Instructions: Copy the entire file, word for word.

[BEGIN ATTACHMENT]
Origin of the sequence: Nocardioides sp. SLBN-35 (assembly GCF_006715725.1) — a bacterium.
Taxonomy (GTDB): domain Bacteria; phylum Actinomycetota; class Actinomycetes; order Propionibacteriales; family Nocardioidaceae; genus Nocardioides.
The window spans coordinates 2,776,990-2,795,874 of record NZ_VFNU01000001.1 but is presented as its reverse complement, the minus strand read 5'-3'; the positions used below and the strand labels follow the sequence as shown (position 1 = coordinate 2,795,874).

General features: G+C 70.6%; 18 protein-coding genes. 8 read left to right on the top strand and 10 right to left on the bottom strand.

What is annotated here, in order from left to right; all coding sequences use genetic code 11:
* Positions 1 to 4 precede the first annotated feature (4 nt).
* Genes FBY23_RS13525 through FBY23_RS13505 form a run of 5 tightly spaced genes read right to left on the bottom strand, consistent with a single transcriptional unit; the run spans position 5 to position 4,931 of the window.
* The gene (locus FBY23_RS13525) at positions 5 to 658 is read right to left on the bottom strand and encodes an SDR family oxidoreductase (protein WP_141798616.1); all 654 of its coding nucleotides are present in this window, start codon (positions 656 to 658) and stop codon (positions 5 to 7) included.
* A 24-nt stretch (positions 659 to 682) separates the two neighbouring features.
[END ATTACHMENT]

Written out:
Origin of the sequence: Nocardioides sp. SLBN-35 (assembly GCF_006715725.1) — a bacterium.
Taxonomy (GTDB): domain Bacteria; phylum Actinomycetota; class Actinomycetes; order Propionibacteriales; family Nocardioidaceae; genus Nocardioides.
The window spans coordinates 2,776,990-2,795,874 of record NZ_VFNU01000001.1 but is presented as its reverse complement, the minus strand read 5'-3'; the positions used below and the strand labels follow the sequence as shown (position 1 = coordinate 2,795,874).

General features: G+C 70.6%; 18 protein-coding genes. 8 read left to right on the top strand and 10 right to left on the bottom strand.

What is annotated here, in order from left to right; all coding sequences use genetic code 11:
* Positions 1 to 4 precede the first annotated feature (4 nt).
* Genes FBY23_RS13525 through FBY23_RS13505 form a run of 5 tightly spaced genes read right to left on the bottom strand, consistent with a single transcriptional unit; the run spans position 5 to position 4,931 of the window.
* The gene (locus FBY23_RS13525) at positions 5 to 658 is read right to left on the bottom strand and encodes an SDR family oxidoreductase (protein WP_141798616.1); all 654 of its coding nucleotides are present in this window, start codon (positions 656 to 658) and stop codon (positions 5 to 7) included.
* A 24-nt stretch (positions 659 to 682) separates the two neighbouring features.